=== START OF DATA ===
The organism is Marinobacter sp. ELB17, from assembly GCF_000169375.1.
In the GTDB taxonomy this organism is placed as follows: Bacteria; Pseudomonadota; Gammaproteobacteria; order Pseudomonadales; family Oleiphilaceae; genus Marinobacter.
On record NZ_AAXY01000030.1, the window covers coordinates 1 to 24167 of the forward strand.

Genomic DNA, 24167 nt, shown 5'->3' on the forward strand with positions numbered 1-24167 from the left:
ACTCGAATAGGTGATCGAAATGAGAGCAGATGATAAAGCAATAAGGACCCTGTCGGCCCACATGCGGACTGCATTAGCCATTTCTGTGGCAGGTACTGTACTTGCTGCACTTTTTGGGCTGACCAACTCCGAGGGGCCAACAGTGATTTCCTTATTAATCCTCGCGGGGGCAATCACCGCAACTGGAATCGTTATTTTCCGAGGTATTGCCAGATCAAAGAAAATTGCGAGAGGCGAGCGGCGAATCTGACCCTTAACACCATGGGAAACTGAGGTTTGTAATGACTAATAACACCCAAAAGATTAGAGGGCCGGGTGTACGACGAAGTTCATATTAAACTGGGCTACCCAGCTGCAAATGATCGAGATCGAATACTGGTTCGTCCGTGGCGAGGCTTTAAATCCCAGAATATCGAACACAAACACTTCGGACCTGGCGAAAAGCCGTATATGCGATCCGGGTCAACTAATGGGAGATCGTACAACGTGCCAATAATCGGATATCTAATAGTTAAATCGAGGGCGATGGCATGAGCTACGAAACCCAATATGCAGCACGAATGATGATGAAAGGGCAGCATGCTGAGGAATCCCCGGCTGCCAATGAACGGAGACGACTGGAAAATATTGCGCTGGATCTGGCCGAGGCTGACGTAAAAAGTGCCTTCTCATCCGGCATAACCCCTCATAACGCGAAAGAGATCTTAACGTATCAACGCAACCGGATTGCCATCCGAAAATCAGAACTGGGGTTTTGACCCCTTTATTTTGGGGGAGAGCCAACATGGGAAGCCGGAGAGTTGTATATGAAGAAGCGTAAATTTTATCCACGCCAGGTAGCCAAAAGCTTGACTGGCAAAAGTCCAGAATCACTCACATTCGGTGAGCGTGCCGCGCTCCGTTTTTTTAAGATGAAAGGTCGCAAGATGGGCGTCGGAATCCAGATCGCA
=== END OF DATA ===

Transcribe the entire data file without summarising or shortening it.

The organism is Marinobacter sp. ELB17, from assembly GCF_000169375.1.
In the GTDB taxonomy this organism is placed as follows: Bacteria; Pseudomonadota; Gammaproteobacteria; order Pseudomonadales; family Oleiphilaceae; genus Marinobacter.
On record NZ_AAXY01000030.1, the window covers coordinates 1 to 24167 of the forward strand.

Genomic DNA, 24167 nt, shown 5'->3' on the forward strand with positions numbered 1-24167 from the left:
ACTCGAATAGGTGATCGAAATGAGAGCAGATGATAAAGCAATAAGGACCCTGTCGGCCCACATGCGGACTGCATTAGCCATTTCTGTGGCAGGTACTGTACTTGCTGCACTTTTTGGGCTGACCAACTCCGAGGGGCCAACAGTGATTTCCTTATTAATCCTCGCGGGGGCAATCACCGCAACTGGAATCGTTATTTTCCGAGGTATTGCCAGATCAAAGAAAATTGCGAGAGGCGAGCGGCGAATCTGACCCTTAACACCATGGGAAACTGAGGTTTGTAATGACTAATAACACCCAAAAGATTAGAGGGCCGGGTGTACGACGAAGTTCATATTAAACTGGGCTACCCAGCTGCAAATGATCGAGATCGAATACTGGTTCGTCCGTGGCGAGGCTTTAAATCCCAGAATATCGAACACAAACACTTCGGACCTGGCGAAAAGCCGTATATGCGATCCGGGTCAACTAATGGGAGATCGTACAACGTGCCAATAATCGGATATCTAATAGTTAAATCGAGGGCGATGGCATGAGCTACGAAACCCAATATGCAGCACGAATGATGATGAAAGGGCAGCATGCTGAGGAATCCCCGGCTGCCAATGAACGGAGACGACTGGAAAATATTGCGCTGGATCTGGCCGAGGCTGACGTAAAAAGTGCCTTCTCATCCGGCATAACCCCTCATAACGCGAAAGAGATCTTAACGTATCAACGCAACCGGATTGCCATCCGAAAATCAGAACTGGGGTTTTGACCCCTTTATTTTGGGGGAGAGCCAACATGGGAAGCCGGAGAGTTGTATATGAAGAAGCGTAAATTTTATCCACGCCAGGTAGCCAAAAGCTTGACTGGCAAAAGTCCAGAATCACTCACATTCGGTGAGCGTGCCGCGCTCCGTTTTTTTAAGATGAAAGGTCGCAAGATGGGCGTCGGAATCCAGATCGCA